I don’t understand what will be reduced from my Social Security or my retirement when I retire?
Q. I’m a FERS employee, air reserve technician. At the time of retirement, I will have 36 years. I will have reached my high year of tenure of 56, at which I’m forced to retire. I will receive my retirement pay, but I also understand that I will be authorized to apply for the special retirement supplement as long as I don’t get another federal job? Do I apply through the Office of Personnel Management? Where does this supplement come from? Will I be penalized for exceeding a certain income level? Will it reduce the amount I’m authorized when I do decide to pull Social Security if it’s there?
November 13th, 2013 | annuity reduction Benefits Creditable service: CSRS CSRS Offset Earnings test EMPLOYMENT High-3 PAY Postal Service RETIREMENT SOCIAL SECURITY substantial earnings Windfall elimination provision
Q. I will be 63 this month. I worked at the Postal Service from 1969 to 1981 as a letter carrier. I took the CSRS money out when I left in 1981. I worked in the private sector from 1981 to 1989. I came back to USPS in 1989, paid back the CSRS money and am now in CSRS offset.
I have about 37 years in USPS and plan to work here another three years. Where can I find some info to help me decide whether to retire from USPS now and work in private sector or keep working at USPS?
A. The only info I can give you is about what your benefits would be if you retired now. With 37 years of service, your CSRS annuity would be 70.25 percent of your high-3. However, because you are a CSRS Offset employee who would be retiring at or after age 62, your CSRS annuity would be automatically reduced by the amount of Social Security benefit you earned while a CSRS Offset employee. The amount you received would be the same; it would just come from two different places, the Office of Personnel Management and the Social Security Administration. You could, if you wished, apply for a Social Security benefit at that time, which would give you credit for all of your Social Security-covered employed. Because you would have over 30 years of substantial earnings under Social Security, you wouldn’t be subject to the windfall elimination provision.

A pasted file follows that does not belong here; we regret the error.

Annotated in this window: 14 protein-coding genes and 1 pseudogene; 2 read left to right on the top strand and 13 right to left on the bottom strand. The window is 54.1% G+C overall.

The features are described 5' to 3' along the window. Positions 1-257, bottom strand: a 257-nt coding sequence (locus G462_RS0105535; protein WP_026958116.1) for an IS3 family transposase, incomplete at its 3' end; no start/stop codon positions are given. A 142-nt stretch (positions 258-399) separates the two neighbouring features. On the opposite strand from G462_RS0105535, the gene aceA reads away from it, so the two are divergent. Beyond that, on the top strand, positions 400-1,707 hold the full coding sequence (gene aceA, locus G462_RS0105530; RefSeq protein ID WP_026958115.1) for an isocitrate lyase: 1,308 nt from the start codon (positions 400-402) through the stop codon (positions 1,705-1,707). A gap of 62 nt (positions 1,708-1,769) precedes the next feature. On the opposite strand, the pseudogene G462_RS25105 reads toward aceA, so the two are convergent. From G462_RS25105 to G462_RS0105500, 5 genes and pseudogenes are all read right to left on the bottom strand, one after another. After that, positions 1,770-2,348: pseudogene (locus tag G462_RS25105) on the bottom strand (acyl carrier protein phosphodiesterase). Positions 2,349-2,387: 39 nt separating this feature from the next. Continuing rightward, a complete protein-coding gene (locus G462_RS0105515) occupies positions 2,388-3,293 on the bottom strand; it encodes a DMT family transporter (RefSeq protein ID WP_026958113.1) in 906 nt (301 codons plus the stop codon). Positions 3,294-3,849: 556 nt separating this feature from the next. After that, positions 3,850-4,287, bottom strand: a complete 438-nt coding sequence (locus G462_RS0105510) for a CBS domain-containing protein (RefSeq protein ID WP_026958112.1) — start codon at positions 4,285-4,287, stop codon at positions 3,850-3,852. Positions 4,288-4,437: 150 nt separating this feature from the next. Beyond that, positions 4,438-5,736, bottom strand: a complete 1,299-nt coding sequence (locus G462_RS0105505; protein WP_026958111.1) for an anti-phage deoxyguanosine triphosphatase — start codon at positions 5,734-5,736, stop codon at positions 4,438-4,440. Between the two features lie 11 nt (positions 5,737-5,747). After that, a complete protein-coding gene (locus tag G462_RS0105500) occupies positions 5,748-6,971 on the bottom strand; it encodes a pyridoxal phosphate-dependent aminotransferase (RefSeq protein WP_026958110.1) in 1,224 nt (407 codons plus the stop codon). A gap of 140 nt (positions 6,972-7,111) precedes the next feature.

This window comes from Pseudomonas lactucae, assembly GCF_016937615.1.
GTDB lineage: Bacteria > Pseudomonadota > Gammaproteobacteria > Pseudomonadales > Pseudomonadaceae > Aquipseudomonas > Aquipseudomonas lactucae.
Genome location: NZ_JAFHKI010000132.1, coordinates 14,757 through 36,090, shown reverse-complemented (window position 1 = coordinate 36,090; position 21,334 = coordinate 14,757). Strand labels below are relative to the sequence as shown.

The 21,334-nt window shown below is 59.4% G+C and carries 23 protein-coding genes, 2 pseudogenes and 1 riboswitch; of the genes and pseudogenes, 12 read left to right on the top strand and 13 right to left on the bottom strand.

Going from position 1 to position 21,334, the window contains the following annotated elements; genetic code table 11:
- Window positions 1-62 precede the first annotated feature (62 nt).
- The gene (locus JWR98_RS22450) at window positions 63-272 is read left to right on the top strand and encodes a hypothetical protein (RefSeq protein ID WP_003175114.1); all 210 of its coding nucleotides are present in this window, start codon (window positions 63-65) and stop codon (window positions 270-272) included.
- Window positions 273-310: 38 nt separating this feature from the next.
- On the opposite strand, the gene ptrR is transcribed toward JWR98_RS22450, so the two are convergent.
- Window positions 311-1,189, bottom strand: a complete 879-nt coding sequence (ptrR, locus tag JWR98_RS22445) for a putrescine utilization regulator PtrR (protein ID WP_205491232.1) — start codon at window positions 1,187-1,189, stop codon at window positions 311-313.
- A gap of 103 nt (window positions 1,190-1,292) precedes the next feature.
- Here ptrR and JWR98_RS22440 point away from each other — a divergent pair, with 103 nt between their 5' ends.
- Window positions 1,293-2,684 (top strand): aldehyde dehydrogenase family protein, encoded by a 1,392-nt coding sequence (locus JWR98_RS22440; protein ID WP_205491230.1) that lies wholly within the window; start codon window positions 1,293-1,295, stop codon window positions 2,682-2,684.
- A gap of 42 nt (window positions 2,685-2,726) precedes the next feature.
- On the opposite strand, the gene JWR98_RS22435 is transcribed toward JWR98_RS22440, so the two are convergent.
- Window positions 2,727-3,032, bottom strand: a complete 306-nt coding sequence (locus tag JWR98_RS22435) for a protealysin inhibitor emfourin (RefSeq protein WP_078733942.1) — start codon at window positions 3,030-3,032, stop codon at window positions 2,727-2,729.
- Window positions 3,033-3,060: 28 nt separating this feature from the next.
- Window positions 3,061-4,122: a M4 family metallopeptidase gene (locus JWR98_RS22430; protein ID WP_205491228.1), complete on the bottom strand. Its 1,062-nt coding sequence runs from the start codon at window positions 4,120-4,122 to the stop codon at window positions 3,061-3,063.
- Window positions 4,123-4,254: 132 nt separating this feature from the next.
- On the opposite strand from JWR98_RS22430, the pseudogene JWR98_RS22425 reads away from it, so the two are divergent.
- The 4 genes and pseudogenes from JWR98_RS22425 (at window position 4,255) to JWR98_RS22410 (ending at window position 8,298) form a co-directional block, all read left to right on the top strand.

Q. I retired from the Postal Service on Jan. 31. I am 60 years old and I took the Voluntary Early Retirement Authority. I received an $11,000 annual leave payment, and the $10,000 buyout. I also receive a widow’s benefit from Social Security of $9,000. Will this money be counted as earned income on my income taxes against the $15,120 limit? I also receive the special retirement supplement.
Q. I retired under FERS from the Bureau of Prisons with 22 years of service. I just turned 55 and have been hired by a private company for a job I am really looking forward to. When I turn 57 in September 2015, will I be required to reduce hours to stay below a specified salary threshold?
Q. I am looking at retiring in about a year. At that time, I will be 53 with 26 years of 6(c) coverage under FERS. I know I can retire right now, but will I be penalized for not waiting until I am 57 (mandatory retirement age)? Also, I understand I can earn as much as I can after retirement, but until what age? I had an officer tell me it was 57 and another said it was 62, the age when regular Social Security benefits are paid. I also believe that the Social Security benefits at 62 would be reduced but by how much?